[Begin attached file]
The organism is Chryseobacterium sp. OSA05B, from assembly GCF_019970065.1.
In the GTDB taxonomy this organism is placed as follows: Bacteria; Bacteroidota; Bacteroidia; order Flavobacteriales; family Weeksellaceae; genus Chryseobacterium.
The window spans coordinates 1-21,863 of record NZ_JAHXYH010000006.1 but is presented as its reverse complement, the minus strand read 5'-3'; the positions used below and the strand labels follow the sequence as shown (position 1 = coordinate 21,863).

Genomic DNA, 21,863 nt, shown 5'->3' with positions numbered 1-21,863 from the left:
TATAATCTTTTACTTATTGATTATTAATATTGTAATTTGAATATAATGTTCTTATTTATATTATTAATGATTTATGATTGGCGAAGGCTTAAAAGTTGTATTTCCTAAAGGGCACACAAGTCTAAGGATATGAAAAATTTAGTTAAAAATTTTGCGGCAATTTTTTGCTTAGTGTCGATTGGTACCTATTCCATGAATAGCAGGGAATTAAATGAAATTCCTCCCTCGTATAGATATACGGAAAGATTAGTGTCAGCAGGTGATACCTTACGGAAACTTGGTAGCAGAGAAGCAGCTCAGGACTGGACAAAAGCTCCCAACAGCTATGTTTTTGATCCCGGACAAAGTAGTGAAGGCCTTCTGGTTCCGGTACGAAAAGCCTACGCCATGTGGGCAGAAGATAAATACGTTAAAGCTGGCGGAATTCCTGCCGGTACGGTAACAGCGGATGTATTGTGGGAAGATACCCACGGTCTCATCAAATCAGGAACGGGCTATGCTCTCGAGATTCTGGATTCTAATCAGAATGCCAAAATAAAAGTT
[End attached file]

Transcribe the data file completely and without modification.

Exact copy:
The organism is Chryseobacterium sp. OSA05B, from assembly GCF_019970065.1.
In the GTDB taxonomy this organism is placed as follows: Bacteria; Bacteroidota; Bacteroidia; order Flavobacteriales; family Weeksellaceae; genus Chryseobacterium.
The window spans coordinates 1-21,863 of record NZ_JAHXYH010000006.1 but is presented as its reverse complement, the minus strand read 5'-3'; the positions used below and the strand labels follow the sequence as shown (position 1 = coordinate 21,863).

Genomic DNA, 21,863 nt, shown 5'->3' with positions numbered 1-21,863 from the left:
TATAATCTTTTACTTATTGATTATTAATATTGTAATTTGAATATAATGTTCTTATTTATATTATTAATGATTTATGATTGGCGAAGGCTTAAAAGTTGTATTTCCTAAAGGGCACACAAGTCTAAGGATATGAAAAATTTAGTTAAAAATTTTGCGGCAATTTTTTGCTTAGTGTCGATTGGTACCTATTCCATGAATAGCAGGGAATTAAATGAAATTCCTCCCTCGTATAGATATACGGAAAGATTAGTGTCAGCAGGTGATACCTTACGGAAACTTGGTAGCAGAGAAGCAGCTCAGGACTGGACAAAAGCTCCCAACAGCTATGTTTTTGATCCCGGACAAAGTAGTGAAGGCCTTCTGGTTCCGGTACGAAAAGCCTACGCCATGTGGGCAGAAGATAAATACGTTAAAGCTGGCGGAATTCCTGCCGGTACGGTAACAGCGGATGTATTGTGGGAAGATACCCACGGTCTCATCAAATCAGGAACGGGCTATGCTCTCGAGATTCTGGATTCTAATCAGAATGCCAAAATAAAAGTT